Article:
On my last piece, on pet ownership, I got a comment from Alfred: Genesis 1:26, Then God said, “Let us make man in our image, after our likeness. And let them have dominion over the fish of the sea and over the birds of the heavens and over the livestock and over all the earth and over every creeping thing that creeps on the earth.”
Whether or not you believe every word of the Good Book, this is simply a statement of the obvious. We do indeed have dominion. The human population of the world is just shy of seven billion, whereas the populations of other large mammals are too often measured in hundreds. I say this with no satisfaction — merely to illustrate that we are, like it or not, the dominant species. We raise livestock for meat, but no animal farms us. We eat many different species, but no animal predates on humans (bar the odd surfer).
And while I accept that we are first cousins to the apes and second cousins to other mammals, we are nonetheless different. Fundamentally so.
We used to say that we were unique in our use of tools. But recently, we read more and more about animals using tools. Birds select thorns to winkle insects out of tree bark. Sea otters use stones to crack shell-fish. Chimps use stones to crack nuts. Chimps also prepare tools — for example stripping a twig to dip into ants’ nests to extract ants. But humans are surely unique in the complexity of their tools. Just put a stripped twig beside a Boeing 747.
Most experts believe that the consciousness of animals — even large-brained mammals — is not on the same plane as human consciousness. And surely everyone would accept that animals are not capable of abstract thought, or moral judgments, or of considering ideas remote in time and space. When a squirrel buries nuts for the winter, that’s not planning months ahead — that’s just instinct.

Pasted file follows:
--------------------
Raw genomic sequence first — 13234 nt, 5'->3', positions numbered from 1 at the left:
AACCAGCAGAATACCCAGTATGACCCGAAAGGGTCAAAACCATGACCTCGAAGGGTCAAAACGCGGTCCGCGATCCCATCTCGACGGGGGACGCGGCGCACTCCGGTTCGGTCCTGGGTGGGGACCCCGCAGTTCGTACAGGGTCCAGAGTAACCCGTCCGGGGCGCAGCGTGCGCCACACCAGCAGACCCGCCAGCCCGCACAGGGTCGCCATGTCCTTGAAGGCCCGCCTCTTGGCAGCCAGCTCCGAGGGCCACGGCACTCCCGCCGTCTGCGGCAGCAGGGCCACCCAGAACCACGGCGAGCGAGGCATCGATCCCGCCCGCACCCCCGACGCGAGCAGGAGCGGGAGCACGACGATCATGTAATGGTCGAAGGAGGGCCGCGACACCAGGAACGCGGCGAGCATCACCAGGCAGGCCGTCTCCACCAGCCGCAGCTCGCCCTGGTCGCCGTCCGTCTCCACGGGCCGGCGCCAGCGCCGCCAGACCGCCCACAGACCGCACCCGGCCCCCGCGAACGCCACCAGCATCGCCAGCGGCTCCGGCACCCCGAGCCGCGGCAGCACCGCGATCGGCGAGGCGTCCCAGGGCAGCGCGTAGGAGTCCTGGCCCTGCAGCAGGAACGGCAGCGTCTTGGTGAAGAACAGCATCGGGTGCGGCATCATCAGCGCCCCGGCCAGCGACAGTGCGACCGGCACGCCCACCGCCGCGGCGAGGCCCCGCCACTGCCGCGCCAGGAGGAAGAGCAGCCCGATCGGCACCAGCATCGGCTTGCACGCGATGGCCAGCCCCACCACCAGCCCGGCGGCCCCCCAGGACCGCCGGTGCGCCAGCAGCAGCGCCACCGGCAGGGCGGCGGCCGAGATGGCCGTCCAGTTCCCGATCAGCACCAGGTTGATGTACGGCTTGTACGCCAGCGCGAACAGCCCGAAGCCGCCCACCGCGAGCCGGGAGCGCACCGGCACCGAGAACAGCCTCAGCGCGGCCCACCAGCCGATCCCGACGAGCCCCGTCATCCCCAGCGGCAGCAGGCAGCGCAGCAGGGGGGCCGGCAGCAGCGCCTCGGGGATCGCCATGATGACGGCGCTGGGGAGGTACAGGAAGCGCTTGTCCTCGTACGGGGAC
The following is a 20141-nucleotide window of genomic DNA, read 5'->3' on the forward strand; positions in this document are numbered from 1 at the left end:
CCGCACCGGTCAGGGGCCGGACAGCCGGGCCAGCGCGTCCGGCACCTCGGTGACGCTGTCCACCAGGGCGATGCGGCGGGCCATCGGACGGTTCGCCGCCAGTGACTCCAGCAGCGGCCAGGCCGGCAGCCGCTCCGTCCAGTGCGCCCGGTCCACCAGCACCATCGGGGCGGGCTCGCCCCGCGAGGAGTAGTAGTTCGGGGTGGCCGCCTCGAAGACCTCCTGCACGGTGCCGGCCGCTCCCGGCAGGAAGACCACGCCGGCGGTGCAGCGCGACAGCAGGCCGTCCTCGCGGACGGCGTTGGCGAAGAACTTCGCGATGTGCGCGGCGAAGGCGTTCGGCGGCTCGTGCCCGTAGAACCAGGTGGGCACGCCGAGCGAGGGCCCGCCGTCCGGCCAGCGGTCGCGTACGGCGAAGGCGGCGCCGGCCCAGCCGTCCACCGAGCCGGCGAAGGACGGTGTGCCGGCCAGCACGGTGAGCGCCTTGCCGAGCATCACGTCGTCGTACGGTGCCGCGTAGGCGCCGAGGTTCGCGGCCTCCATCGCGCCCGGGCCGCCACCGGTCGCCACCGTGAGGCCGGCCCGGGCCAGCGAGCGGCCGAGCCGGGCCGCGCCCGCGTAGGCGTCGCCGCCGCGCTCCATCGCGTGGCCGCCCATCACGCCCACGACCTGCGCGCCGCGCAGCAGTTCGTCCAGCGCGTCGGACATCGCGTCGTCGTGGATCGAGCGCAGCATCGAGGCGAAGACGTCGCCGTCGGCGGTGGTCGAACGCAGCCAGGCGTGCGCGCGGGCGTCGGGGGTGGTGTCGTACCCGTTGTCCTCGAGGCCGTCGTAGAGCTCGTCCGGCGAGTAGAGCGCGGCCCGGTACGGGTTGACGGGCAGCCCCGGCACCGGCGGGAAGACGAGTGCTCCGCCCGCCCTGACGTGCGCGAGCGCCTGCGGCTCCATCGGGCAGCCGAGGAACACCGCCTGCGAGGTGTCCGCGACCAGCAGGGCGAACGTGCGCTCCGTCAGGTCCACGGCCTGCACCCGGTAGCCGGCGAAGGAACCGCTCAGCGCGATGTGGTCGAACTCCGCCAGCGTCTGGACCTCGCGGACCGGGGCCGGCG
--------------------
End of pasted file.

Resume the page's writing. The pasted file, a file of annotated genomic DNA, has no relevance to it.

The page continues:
My point is simply that people are so far ahead of cats and dogs in cognitive power that it is inevitable that we come ahead of cats and dogs in the pecking order, and therefore reality is quite properly reflected in the terms “pet” and “ownership” against which Professor Linzey fulminates. For the whole of Professor Linzey’s case is about eliminating status differences between humans and pets. The words “pet” and “ownership” imply an unequal relationship, whereas his preferred terms “companion animal” and “human carer” do not.
Professor Linzey makes another fundamental error, which again results from his anthropomorphic mind-set. He seems to think that there is a benefit to pets if we eliminate status differences — however real and immediate those differences may be. This seems to be an unwarranted read-across from the anti-discrimination orthodoxy in human relationships. But for dogs at least, exactly the reverse is true. The dog is a pack animal. It is comfortable with a pack structure, which implies hierarchy, pecking order, and a “top dog”.
It is very important that a pet dog recognises its owner as “top dog”. There are well-documented cases of (for example) elderly couples of gentle manners taking on a dog with too much personality, which decides that in the absence of a dominant family member, it should adopt the position of top dog itself. This can result in severe behavioral difficulties, sometimes requiring the dog to be put down.
Thus Professor Linzey’s nostrums not only fail to provide any benefit for a pet dog, but actually work against its instincts, its interests and its psychology. A dog needs a master, which justifies and necessitates the asymmetric relationship of owner and pet. Linzey’s ideas are not merely useless. They are actually bad for animal welfare. It is this sort of woolly thinking which tends to bring science and ethics into disrepute, and opens them to ridicule.